‘Spectator’s’ letter at last spurred some residents into action, for, on the 27th November 1880, the ‘Herald’ reported that:-
“A meeting to consider the flooding of a field for a skating rink belonging to Mr. William Hymers, of the Golden Lion Hotel, was held on Tuesday evening last at the Golden Lion. Satisfactory arrangements were made, and preparations are now being carried out for the purpose intimated. Twelve gentlemen who attended the meeting formed themselves into a committee. Mr. Lawrence James was appointed treasurer and Mr. James Akerigg secretary. It was decided the season tickets for admission be 2s.6d.; for workmen and boys 1s.6d. (What about women and girls?) Non members will be charged 3d. for each admission.”

Wintry weather soon returned. On the 4th December it was reported: “A severe storm of wind and rain was experienced here on Sunday last and during the week the weather has been extremely boisterous”. But as yet there was no return of snow.

Also that week there was news of the:-
The committee of this society held their second meeting on Tuesday evening and reported favourable progress, the trial to flood the field belonging to Mr. William Hymers of the Golden Lion Hotel being a great success. The committee, composed of the following gentlemen, are now open to sell tickets for the season 1880 and 1881: Mr. Lawrence James hon. treasurer, Mr. James Akerigg, hon. secretary, Messrs. Jacob Walton, Joseph R. Walton, H. L. Dickinson, Stewart Carson, jnr., H. S. Dryden, Edmund Crawhall, F. B. Sheppard (Alston Herald office), Maughan, Charles Millican, John Dawson, grocer, and Cranston, grocer. Season tickets 2s.6d. each; evening(?) tickets 1s.6d. each, daily tickets 3d.”

And ‘SPECTATOR’ celebrated:-
“Hurrah boys! as will be seen in another column, the Skating Club committee reports having had great success in flooding the field and are now open to sell tickets for the season. By jove - little Alston is certainly coming out in its old age - only fancy a skating pond! and in such close proximity too, where everyone can by paying the small sum of half a crown participate in the invigorating and graceful pastime for the whole season. The weather for the last week had certainly been unfavourable for it, but the clerk of the weather is sure before long to give us a turn so don’t hesitate but purchase your ticket at once. The committee are determined to study the interests and convenience of its members, and will not under any pretence whatever, allow any but members in the field so that holders of tickets will be prevented being annoyed by non-members and lads.”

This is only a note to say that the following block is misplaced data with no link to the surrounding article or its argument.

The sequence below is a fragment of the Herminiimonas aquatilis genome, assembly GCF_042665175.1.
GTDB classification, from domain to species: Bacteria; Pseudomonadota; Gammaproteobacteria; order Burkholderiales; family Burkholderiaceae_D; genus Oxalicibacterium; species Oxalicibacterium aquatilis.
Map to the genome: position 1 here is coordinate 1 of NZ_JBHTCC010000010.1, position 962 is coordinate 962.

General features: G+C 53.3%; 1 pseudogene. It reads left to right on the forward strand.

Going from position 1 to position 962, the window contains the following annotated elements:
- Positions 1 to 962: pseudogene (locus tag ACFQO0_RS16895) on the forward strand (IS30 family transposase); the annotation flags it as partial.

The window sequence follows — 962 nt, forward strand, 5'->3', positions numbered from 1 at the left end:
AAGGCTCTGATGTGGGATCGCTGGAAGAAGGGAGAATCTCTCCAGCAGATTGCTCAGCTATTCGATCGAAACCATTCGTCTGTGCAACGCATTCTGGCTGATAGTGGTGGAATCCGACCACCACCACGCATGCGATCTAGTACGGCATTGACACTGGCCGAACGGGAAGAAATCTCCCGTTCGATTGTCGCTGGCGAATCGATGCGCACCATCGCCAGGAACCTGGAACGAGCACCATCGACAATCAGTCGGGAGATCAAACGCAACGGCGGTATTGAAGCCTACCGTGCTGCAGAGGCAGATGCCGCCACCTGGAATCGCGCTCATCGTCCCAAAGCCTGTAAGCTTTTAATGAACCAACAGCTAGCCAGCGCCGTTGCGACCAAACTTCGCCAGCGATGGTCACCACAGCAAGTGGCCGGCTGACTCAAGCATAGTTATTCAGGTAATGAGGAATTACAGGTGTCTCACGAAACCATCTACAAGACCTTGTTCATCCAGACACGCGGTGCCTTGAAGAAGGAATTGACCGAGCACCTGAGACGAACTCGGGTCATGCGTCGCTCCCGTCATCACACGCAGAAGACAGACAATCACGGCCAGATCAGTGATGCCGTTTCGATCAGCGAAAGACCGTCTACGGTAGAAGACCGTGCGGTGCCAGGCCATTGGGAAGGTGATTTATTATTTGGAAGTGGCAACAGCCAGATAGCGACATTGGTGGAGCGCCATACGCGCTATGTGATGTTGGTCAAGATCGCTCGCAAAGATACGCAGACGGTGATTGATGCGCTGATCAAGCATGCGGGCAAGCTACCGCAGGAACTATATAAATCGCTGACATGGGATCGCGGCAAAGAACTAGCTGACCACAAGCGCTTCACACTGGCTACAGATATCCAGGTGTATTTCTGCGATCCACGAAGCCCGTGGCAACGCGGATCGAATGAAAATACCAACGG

Unfortunately further progress for December is a mystery, as there are no Skating Club activities reported for the rest of the month.

Then, on the 1st January 1881:-
The hard frost which prevailed last week provided plenty of ice for those who indulge in this enjoyable exercise. During the afternoon, however, the weight of people on the surface caused many cracks, and the field, when darkness set in, had to be abandoned. It was expected that the severe frost, together with careful management, would enable the members to continue the skating next day, but in consequence of a very heavy fall of snow during the night the case was a hopeless one.”

During January, temperatures of minus 10 degrees Fahrenheit, or 42 degrees below freezing were recorded in the Tyne Valley, and there were three weeks of continuous frost. On the 15th January 1881 it was noted that:-
“The field flooded for the purpose of skating has been well patronised during the past week or ten days, owing to the severe frost which has prevailed during that time.”

The weather remained in favour of the Skating Rink (but not in favour of anything else). On the 22nd January:- “The weather continues very severe, on Tuesday the thermometer showed nine degrees below zero.” The streets were in “a very dangerous state”, but the Skating Club was very buoyant:-
During this week skating has been carried on with great spirit, but owing to the poor state of the ice in the field, several members of the society took advantage of the river, which is covered for a considerable distance with a good coating. Skating has become a favourite recreation in this district.”

Now then, do we want a winter fit for a skating rink, or are we in favour of global warming?
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Alston Moor Historical Society was founded in 1973 and, due to the nature of Alston Moor, it is a member of both the Northumberland Association of Local History Societies and the Cumbria Federation of Local History Societies.